Significant Step for Nanocellulose Semiconducting Technologies

A study recently published in the journal ACS Nano sheds light on the creation of a pyrolyzed semiconductive cellulose nanofiber paper (CNP) with a three-dimensional (3D) network configuration.

Significant Step for Cellulose Semiconducting Technologies

Study: Laser-Driven Bubble Printing of Plasmonic Nanoparticle Assemblies onto Nonplasmonic Substrates. Image Credit: GiroScience/Shutterstock.com

The Logic Behind Creating a Nano-Micro-Macro Trans-Scale 3D Network

Modifying three-dimensional (3D) network frameworks at macro-, micro-, and nanoscales is a viable technique for creating material systems with exceptional properties and capabilities.

At the micro- and nanoscale levels, three-dimensional network topologies offer remarkable features such as great permeability and big surface areas, which are critical for separation as well as adsorptive, sensory, and biological purposes.

A macroscopic architecture of the nano–microstructures with a three-dimensional matrix is necessary to detect such features in sizable items for macroscale uses. Macroscopic structures with certain shapes may have intriguing mechanical features such as high compressibility for microscale pressure detection and elasticity for efficient light-catching and dissipation of heat.

The nano–micro–macro trans-scale architecture of 3D-network-containing frameworks is therefore critical for producing innovative substances with remarkable functionality and end-use diversity.

Figure 1. Nano–micro–macro trans-scale crafting and morphology-retaining pyrolysis of cellulose nanofiber paper (CNP). Schematics of (a) the nano–micro–macrostructural design and morphology-retaining pyrolysis of CNP and (b) the pretreatment and pyrolysis of CNP at different temperatures. Optical and field-emission scanning electron microscopy (FE-SEM) images of pyrolyzed CNP (c) without and (d) with I2 treatment. FE-SEM images of pyrolyzed CNP prepared using (e and f) spatially controlled drying and (g–i) microembossing. Optical images of the (j) origami- and (k) kirigami-processed CNPs before and after pyrolysis. White and black papers indicate the original and pyrolyzed CNPs, respectively. Scale bar in (j and k): 10 mm. Pyrolysis temperature: 600 °C (e–k) or 1100 °C (c and d).

3D Structured Framework of Semiconductive Nanomaterials

Three-dimensional modeling of semiconductive nanomaterials with adjustable electric conductance capabilities, employing synthesizing, self-assembly, and additive fabrication approaches have lately been documented for sophisticated electronic purposes.

The synthesis method yielded three-dimensional metallic oxides with nano–microscale porous architectures and three-dimensional organic semiconductors with a mean pore diameter of 0.4 nm. The self-assembly process enabled the creation of three-dimensional silicon or phosphorus-doped WO3 and MoO3 nanowires, as well as three-dimensional CdTe/Au nanoparticle architectures with nanosized pore diameters. Three-dimensional micro–macrostructured architectures of reduced graphene oxide (rGO), metallic oxides, and intermetallic complexes are possible using additive fabrication approaches such as 3D printing.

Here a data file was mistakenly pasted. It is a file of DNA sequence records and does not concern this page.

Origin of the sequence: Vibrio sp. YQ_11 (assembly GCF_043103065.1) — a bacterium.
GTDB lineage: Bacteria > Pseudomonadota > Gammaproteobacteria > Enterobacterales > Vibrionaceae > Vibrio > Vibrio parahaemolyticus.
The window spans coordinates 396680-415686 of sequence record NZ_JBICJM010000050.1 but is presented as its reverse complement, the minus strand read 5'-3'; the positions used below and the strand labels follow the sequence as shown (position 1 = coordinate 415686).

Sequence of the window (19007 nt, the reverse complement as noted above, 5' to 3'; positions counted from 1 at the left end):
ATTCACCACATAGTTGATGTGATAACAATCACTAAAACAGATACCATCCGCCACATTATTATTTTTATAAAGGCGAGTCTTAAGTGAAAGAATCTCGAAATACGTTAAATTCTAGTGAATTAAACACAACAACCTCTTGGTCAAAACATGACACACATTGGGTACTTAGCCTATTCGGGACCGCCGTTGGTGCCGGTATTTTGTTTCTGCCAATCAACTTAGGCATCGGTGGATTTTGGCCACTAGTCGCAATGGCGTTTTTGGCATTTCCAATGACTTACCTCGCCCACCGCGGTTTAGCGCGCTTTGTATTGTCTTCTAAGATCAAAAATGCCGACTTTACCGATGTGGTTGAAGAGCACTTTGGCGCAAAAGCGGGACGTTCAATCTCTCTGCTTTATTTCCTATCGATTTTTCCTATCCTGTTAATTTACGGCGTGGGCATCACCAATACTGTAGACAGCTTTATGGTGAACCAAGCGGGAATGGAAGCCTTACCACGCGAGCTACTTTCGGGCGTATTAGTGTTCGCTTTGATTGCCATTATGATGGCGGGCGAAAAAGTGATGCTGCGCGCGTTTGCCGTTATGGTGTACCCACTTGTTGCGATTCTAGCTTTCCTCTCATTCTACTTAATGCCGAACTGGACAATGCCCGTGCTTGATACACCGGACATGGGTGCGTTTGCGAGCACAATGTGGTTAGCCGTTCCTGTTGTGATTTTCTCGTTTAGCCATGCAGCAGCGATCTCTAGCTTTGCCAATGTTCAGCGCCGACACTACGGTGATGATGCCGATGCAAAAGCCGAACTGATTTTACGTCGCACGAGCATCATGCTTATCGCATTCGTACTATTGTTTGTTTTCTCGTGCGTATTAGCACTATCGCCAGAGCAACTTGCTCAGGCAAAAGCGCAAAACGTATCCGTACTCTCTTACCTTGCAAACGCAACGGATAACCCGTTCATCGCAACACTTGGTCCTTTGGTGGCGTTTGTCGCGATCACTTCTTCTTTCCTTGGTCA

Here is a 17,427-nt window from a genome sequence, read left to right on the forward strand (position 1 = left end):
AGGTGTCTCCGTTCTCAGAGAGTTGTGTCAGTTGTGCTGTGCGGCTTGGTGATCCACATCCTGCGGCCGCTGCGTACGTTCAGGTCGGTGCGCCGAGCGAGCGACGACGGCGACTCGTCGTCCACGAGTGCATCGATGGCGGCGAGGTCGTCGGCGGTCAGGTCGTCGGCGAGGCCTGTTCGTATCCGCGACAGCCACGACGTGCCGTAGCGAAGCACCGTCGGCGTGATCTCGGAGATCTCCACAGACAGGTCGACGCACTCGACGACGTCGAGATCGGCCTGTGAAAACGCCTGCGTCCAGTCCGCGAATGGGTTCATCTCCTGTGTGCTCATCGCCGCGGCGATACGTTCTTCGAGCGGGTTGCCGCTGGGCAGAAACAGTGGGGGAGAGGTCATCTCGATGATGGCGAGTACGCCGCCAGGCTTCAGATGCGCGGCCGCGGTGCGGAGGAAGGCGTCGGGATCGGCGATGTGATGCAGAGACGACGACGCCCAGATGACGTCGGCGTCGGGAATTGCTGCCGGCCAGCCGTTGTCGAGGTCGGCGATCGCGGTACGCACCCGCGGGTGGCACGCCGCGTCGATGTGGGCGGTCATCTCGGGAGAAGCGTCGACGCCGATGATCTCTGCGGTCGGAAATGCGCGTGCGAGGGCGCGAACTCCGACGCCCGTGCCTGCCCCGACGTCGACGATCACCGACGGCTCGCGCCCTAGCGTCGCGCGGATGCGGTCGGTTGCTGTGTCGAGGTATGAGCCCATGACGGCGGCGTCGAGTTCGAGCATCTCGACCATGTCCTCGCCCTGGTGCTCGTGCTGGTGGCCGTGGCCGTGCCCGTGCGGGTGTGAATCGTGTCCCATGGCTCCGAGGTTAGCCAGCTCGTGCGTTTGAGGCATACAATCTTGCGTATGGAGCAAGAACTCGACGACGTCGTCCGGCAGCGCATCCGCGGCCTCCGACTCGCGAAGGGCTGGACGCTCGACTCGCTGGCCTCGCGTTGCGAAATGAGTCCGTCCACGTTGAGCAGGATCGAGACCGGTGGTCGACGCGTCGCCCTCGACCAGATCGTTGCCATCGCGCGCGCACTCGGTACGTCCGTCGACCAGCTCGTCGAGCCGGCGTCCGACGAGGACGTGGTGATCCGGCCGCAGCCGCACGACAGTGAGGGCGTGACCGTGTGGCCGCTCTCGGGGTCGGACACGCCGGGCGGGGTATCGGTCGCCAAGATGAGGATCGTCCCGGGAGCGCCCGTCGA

Despite these endeavors, the nano–micro–macro trans-scale model of three-dimensional semiconducting frameworks has only been realized on a few occasions. Material density regulation and doping with impurities were used to modify the electrical resistivity values of three-dimensional porous organic polymers, three-dimensional metallo–organic structures, and three-dimensional rGOs.

Adjusting the electric conductivity characteristics of semiconductors expands their utility and application to a wide range of devices. The usefulness of three-dimensional semiconducting structures, unfortunately, has been significantly hampered by the minimal tunability of their electric conductivity characteristics, since the electrical resistivity values of traditional three-dimensional semiconductive nanostructures can only be regulated to a small extent.

Both nano–micro–macro trans-scale modeling of three-dimensional semiconducting devices and broad control of their electrical characteristics thus remains difficult.

Molecular structures of pyrolyzed cellulose nanofiber. (a) Solid-state 13C nuclear magnetic resonance (NMR) spectra and (b) high-resolution transmission electron microscopy (HR-TEM) images for the cellulose nanofiber pyrolyzed at different temperatures.

Figure 2. Molecular structures of pyrolyzed cellulose nanofiber. (a) Solid-state 13C nuclear magnetic resonance (NMR) spectra and (b) high-resolution transmission electron microscopy (HR-TEM) images for the cellulose nanofiber pyrolyzed at different temperatures.

Advantages of Using Cellulose Nanofiber Paper

Utilizing cellulose nanofibers (CNs) as nanoscale foundations, cellulose nanofiber paper (CNP) with three-dimensional nanofiber-network constructions with a diameter greater than 20 cm may be built.

CNP also exhibits mechanical qualities resembling those of paper, such as elasticity and pliability, indicating good prospects for structured model trans-scalability. Moreover, owing to the occurrence of sp3-hybridized carbons in molecules of cellulose, CNs possess a substantial electric resistance; hence, CNP is a good base material for the extensive tailoring of electric conductivity characteristics.